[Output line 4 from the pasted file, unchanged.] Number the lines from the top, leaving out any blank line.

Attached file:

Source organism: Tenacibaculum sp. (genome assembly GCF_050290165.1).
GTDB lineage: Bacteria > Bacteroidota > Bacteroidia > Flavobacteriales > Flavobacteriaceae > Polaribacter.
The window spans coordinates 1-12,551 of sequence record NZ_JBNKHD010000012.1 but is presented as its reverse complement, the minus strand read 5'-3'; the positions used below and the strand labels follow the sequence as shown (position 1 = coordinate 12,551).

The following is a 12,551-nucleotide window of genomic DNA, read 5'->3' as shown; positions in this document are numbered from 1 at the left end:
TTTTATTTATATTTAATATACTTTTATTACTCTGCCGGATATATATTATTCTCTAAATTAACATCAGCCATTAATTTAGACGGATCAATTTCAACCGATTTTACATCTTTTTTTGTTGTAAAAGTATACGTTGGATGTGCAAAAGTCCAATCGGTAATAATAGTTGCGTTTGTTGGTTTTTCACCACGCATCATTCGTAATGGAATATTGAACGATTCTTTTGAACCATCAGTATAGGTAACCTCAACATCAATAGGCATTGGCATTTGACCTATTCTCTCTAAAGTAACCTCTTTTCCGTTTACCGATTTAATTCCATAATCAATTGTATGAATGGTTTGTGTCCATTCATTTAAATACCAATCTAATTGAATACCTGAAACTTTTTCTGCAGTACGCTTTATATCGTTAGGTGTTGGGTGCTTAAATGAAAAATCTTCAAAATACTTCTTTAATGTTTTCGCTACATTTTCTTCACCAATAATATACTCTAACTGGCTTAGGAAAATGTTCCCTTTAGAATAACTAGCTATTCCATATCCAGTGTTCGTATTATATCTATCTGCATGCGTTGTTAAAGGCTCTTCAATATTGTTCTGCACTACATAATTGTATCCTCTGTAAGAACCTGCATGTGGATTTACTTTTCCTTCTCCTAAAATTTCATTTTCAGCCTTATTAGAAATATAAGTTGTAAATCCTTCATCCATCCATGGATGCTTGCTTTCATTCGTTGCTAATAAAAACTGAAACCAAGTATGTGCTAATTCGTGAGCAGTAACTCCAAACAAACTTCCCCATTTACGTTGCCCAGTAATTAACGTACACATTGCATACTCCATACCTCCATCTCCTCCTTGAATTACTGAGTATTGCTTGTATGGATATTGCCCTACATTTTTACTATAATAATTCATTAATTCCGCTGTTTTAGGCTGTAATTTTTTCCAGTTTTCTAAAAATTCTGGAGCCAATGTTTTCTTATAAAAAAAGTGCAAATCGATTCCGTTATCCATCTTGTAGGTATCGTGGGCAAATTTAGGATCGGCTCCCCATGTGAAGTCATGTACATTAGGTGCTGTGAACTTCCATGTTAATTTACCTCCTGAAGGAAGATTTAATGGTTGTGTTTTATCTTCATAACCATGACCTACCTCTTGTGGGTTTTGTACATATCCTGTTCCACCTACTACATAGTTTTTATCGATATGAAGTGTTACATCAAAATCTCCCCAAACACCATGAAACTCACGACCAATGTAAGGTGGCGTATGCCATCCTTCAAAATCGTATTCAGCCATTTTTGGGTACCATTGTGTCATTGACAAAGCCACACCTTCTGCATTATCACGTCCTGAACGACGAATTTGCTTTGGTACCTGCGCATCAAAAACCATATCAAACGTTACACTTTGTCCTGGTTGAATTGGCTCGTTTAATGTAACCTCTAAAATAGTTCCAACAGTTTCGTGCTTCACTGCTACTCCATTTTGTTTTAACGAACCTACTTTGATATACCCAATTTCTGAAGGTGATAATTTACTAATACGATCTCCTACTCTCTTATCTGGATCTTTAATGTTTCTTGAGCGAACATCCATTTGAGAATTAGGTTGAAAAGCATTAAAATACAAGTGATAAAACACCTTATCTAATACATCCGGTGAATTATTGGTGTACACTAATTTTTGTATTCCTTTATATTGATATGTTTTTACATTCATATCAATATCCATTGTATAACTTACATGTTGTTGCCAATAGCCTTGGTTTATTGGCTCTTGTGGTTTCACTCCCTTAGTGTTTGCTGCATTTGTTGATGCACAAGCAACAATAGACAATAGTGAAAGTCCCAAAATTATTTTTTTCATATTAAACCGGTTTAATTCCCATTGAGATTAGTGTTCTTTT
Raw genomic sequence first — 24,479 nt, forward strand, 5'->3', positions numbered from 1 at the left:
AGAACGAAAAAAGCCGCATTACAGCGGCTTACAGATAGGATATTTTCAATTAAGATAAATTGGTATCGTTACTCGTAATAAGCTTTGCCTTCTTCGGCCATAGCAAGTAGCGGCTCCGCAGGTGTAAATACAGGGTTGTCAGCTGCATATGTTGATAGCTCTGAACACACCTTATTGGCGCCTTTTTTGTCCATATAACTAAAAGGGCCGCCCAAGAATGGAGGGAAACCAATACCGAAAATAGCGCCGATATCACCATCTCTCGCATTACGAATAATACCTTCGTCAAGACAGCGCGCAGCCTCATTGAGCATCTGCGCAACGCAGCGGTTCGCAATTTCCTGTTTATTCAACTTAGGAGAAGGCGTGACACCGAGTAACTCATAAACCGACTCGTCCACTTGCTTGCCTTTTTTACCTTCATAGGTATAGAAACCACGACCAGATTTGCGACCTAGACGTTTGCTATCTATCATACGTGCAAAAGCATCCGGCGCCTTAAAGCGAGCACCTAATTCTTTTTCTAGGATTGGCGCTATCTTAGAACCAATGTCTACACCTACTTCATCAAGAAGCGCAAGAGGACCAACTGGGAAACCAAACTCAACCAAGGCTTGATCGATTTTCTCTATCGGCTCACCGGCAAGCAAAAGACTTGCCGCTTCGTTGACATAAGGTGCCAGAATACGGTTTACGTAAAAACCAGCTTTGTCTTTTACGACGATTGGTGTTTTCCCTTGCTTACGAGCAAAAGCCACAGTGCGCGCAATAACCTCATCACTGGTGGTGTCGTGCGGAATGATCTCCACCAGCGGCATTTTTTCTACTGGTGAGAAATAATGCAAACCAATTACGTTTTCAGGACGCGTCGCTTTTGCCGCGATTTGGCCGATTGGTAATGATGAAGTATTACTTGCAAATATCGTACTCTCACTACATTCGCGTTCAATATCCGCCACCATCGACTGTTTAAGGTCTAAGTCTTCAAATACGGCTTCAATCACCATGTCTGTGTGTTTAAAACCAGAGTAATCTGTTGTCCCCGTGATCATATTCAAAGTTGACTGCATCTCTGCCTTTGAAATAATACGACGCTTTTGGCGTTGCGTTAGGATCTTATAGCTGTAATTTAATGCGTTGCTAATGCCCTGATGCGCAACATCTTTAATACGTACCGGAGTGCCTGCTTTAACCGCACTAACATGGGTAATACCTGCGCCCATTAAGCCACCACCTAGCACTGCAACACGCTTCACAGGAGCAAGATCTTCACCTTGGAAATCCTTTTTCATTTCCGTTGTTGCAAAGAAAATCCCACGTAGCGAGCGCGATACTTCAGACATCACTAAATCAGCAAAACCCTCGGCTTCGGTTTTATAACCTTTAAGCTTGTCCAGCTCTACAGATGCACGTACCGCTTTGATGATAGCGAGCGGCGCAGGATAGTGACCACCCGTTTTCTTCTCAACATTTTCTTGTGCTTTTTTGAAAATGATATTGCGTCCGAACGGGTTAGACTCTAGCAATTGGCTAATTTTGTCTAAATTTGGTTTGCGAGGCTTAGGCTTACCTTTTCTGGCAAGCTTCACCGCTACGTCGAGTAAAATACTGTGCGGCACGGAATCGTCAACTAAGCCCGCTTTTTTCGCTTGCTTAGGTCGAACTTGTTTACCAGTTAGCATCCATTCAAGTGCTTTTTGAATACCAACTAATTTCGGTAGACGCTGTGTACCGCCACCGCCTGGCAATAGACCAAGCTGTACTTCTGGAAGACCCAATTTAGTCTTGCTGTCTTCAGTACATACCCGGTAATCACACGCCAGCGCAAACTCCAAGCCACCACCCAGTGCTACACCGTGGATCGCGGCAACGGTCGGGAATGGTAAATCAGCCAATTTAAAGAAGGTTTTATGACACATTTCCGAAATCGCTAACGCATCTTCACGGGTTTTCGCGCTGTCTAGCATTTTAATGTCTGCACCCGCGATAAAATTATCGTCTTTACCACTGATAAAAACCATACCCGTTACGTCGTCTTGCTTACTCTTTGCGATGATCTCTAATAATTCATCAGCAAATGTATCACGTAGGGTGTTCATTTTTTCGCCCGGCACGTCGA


The following is a 12,551-nucleotide window of genomic DNA, read 5'->3' as shown; positions in this document are numbered from 1 at the left end: